Inspiration and cheap beer
Still in London. Oh yes, I am. London proper hasn’t experienced a drop of rain since our arrival. I’m sure the locals are grateful for our visit. I’ve been following the goings-on in the County and I must say I am not surprised by the weather you’ve been experiencing. April is a tricky month. We want warmth, sunshine and green plants. And sometimes we get that—and a dump of snow to keep us on our toes and in our warm boots. This warm, clear weather, here, is exceptional for the UK. But I have to say Londoners know how to make the most of it. Lots of sunbathing in unlikely spaces. Oh, dear. While it is warmish for me, apparently, it’s HOT for Londoners. My flip-flops don’t seem too out-ofplace next to a swath of shorts, short skirts, skimpy tops and men without shirts.
On that bright note, whenever LOML and I travel, we have a look-see around the local real estate listings. Looking at property is usually an indication that we’re having a good time. We were surprised to find we couldn’t possibly afford to live here, not even in our dreams. Even the small flats in Islington Angel are selling for outrageous prices starting in the 300K pound mark. That works out to about half a million Canadian dollars for one bedroom and a kitchen a person could only describe as being junior, petite or rustic. Not only are those flats microscopic, but they aren’t really close to the downtown area. Additionally, the cost of utilities is astronomical. While we complain bitterly about the price of water and electric at home in Ontario, the truth of the matter is doing a load of laundry in the UK is a luxury and rarely includes the use of a dryer. Living in London, in general, is astronomically expensive. Everyone hangs things out to dry. Although there is an abundance of council flats (geared to income housing), there is a long wait-list and what is available isn’t remotely close to the city centre where there’s the kind of work that would pay the bills. A lot of people here are on some kind of assistance due to the cost of housing and the lack of full time jobs. Seems a bit like the County. Lots of service industry jobs are available, but they rarely pay more than minimum wage. Here, like home, young folks struggle to be independent. Educated people abound, but being educated isn’t always the key to a good position.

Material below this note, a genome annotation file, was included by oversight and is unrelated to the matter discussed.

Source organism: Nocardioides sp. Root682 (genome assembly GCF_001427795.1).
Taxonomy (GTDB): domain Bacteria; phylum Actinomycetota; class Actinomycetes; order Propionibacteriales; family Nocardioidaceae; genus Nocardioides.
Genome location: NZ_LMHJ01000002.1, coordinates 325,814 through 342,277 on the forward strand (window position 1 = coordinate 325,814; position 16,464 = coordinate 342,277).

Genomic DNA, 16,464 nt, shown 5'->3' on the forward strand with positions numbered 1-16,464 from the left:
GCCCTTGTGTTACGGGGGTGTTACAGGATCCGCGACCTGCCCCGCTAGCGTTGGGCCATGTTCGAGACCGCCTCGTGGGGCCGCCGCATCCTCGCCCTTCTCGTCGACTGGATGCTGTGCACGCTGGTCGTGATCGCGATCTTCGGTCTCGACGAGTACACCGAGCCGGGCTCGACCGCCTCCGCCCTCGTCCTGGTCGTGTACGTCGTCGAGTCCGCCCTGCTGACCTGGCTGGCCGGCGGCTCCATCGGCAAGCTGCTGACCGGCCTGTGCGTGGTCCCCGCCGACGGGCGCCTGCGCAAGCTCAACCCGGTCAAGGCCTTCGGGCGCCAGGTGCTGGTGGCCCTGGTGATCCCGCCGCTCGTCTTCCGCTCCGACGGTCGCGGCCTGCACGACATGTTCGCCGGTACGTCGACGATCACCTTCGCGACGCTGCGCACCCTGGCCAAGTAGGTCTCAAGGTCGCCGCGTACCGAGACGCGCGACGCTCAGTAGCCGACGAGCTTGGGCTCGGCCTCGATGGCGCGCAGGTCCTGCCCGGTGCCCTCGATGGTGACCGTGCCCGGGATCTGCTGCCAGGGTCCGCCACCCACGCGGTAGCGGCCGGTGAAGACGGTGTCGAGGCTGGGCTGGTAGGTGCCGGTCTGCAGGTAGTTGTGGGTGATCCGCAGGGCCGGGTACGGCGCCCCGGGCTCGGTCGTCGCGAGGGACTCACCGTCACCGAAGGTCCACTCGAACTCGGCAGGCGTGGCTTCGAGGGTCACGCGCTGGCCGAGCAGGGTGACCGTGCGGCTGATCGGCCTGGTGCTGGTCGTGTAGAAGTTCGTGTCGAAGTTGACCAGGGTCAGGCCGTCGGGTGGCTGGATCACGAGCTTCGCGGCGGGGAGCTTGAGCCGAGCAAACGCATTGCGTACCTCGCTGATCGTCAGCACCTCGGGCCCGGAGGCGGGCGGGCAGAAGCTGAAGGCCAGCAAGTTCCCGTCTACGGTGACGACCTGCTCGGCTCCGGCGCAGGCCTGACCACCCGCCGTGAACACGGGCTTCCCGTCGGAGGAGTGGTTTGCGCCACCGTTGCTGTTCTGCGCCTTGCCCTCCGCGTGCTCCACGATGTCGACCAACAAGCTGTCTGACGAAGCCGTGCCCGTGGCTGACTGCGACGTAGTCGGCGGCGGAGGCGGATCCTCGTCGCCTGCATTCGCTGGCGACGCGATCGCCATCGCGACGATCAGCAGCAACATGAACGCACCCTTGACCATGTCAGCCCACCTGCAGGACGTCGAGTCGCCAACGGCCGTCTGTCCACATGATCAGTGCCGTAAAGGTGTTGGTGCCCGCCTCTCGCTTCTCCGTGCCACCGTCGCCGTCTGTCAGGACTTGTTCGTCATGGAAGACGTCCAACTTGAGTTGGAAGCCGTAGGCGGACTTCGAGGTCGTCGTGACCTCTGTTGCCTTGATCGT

Speaking of making a living, many of the young people we chatted with have two or three jobs to juggle in order to make their rent, eat and pay for public transit. The local bakery employs a bright young woman from Cabbagetown in Toronto. She told us she spends a lot of time on the bus rushing from one job to the next, often seven days a week. She seemed happy enough behind the counter, slicing bread and bagging buns. She did say cheap beer helps. Having a pint at the local with her friends, at the end of a workday, makes it all bearable. She added she was happy because her kitchen is just a hotplate and a sink. No fridge, no oven and she relies on beer and take-away for the one meal she allows each day. Fresh food is, “As cheap as old chips,” says the fellow selling fish in the Angel Market. Worldwide, there’s a housing and job crisis by the look of it. People are under-housed and underemployed. It’s hard to believe a person could cobble together 40 hours of work in a week and not be able to live in anything other than subsidized housing— if they can find a subsidized space.
Oh, London! I didn’t expect exotic, but I have to admit you are a bit exciting. You are Coronation Street and all of those BBC sitcoms. I am enjoying you, but I come from a place that has plenty of its own little problems, many like yours. London, you’ve given me lots of ideas, along with the cheap beer and the chips.